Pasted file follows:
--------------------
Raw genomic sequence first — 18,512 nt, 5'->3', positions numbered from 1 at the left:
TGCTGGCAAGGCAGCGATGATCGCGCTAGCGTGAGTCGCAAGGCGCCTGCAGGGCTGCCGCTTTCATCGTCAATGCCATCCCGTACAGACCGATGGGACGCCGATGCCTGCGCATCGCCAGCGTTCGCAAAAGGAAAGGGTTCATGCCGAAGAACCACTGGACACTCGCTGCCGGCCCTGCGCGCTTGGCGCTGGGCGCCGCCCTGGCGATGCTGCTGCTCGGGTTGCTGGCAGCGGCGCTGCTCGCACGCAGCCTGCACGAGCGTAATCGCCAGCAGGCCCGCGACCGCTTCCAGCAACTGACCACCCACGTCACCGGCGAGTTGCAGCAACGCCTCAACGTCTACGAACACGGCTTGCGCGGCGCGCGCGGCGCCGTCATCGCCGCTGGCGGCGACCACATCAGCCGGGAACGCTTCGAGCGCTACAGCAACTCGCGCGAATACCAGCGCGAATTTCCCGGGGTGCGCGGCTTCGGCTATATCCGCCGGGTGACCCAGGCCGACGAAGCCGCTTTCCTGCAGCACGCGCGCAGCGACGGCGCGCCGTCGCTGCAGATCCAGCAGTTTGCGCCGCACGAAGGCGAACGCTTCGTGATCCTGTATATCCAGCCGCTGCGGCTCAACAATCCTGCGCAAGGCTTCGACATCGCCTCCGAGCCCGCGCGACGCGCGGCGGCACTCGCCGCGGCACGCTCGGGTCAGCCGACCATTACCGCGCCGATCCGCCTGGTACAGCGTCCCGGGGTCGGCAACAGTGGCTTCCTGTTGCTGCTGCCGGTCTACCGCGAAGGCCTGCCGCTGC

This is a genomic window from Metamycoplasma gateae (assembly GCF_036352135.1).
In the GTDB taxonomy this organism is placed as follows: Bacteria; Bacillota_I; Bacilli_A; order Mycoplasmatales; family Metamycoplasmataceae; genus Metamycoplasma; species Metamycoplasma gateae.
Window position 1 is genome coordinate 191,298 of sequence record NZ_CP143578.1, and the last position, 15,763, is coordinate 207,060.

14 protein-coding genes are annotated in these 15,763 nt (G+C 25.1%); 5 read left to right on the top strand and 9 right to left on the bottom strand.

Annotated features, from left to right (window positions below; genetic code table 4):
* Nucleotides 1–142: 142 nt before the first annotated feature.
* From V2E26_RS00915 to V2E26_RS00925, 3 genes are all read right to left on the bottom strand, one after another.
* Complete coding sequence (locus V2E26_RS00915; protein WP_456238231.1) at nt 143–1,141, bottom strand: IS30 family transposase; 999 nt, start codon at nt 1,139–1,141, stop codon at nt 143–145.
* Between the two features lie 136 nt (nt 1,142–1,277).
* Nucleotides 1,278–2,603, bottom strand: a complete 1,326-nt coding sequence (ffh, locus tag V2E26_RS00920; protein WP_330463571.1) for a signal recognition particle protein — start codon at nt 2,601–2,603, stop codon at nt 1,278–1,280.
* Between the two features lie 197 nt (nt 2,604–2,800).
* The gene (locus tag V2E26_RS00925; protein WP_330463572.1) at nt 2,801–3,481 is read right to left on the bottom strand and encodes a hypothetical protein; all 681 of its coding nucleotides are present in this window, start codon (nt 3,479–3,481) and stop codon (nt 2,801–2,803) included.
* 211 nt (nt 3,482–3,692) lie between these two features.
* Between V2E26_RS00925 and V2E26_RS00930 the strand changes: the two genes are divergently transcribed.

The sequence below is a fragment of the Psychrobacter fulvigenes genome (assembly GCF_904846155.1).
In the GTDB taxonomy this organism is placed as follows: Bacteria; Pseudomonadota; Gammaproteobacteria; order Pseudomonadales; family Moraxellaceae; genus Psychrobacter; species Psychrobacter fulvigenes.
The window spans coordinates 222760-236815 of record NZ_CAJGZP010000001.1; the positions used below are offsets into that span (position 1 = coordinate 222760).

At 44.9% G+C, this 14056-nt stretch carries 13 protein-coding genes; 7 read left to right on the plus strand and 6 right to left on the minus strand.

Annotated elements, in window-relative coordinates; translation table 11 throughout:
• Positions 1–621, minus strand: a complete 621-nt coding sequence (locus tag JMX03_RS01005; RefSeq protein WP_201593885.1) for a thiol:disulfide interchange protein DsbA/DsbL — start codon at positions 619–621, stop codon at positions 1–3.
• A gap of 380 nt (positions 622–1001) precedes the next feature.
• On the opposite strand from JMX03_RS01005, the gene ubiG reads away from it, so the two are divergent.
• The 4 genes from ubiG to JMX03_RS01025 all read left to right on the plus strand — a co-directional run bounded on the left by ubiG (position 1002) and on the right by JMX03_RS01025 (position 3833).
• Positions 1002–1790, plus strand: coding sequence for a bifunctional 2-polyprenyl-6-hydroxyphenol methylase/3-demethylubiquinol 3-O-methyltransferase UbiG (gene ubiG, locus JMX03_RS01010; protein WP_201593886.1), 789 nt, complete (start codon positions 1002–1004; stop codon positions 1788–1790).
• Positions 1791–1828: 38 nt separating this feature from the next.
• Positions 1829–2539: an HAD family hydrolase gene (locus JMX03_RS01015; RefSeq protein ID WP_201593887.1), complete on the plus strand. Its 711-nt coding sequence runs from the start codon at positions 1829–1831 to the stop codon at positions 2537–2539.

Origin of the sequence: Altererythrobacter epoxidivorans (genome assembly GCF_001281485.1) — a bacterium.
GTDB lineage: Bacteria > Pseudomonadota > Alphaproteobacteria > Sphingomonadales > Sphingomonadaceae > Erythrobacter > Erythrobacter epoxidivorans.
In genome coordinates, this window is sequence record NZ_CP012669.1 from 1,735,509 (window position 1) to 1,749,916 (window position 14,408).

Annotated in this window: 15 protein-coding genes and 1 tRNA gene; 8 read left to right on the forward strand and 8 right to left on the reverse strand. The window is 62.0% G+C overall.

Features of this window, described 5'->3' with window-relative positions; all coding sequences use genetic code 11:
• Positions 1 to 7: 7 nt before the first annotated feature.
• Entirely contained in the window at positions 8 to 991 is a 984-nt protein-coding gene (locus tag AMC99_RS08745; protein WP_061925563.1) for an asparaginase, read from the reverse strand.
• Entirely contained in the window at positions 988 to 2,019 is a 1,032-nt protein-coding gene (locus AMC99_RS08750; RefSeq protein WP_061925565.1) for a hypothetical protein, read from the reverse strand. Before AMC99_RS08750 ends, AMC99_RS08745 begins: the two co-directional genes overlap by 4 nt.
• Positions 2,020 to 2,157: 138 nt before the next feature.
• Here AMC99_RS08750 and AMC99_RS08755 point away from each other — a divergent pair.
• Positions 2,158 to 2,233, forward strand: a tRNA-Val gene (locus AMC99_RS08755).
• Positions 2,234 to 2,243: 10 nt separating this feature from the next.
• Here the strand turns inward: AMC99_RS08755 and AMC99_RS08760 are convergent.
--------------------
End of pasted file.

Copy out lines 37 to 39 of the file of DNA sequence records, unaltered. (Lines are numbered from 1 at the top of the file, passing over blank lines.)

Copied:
• Positions 2,020 to 2,157: 138 nt before the next feature.
• Here AMC99_RS08750 and AMC99_RS08755 point away from each other — a divergent pair.
• Positions 2,158 to 2,233, forward strand: a tRNA-Val gene (locus AMC99_RS08755).